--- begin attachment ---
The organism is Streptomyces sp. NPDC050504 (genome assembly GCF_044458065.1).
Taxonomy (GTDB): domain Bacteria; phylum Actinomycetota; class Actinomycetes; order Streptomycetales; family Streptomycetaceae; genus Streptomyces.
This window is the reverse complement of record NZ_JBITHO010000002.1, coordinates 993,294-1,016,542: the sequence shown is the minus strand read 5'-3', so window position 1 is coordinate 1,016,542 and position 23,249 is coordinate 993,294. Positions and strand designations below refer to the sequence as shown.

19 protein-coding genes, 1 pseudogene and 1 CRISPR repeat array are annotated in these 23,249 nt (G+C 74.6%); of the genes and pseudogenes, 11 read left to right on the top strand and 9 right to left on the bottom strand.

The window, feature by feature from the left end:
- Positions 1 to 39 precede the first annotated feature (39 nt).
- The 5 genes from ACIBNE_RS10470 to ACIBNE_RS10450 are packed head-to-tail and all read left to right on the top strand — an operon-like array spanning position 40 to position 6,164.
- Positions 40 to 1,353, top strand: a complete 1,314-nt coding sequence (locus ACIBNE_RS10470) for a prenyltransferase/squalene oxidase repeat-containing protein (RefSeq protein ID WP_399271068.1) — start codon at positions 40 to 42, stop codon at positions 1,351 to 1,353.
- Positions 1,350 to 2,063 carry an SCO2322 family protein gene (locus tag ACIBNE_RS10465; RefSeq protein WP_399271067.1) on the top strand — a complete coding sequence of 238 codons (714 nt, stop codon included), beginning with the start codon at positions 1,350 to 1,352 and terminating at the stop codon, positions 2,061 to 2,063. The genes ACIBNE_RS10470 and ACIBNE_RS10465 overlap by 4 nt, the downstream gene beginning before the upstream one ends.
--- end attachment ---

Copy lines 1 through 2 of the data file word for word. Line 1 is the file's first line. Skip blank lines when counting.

The organism is Streptomyces sp. NPDC050504 (genome assembly GCF_044458065.1).
Taxonomy (GTDB): domain Bacteria; phylum Actinomycetota; class Actinomycetes; order Streptomycetales; family Streptomycetaceae; genus Streptomyces.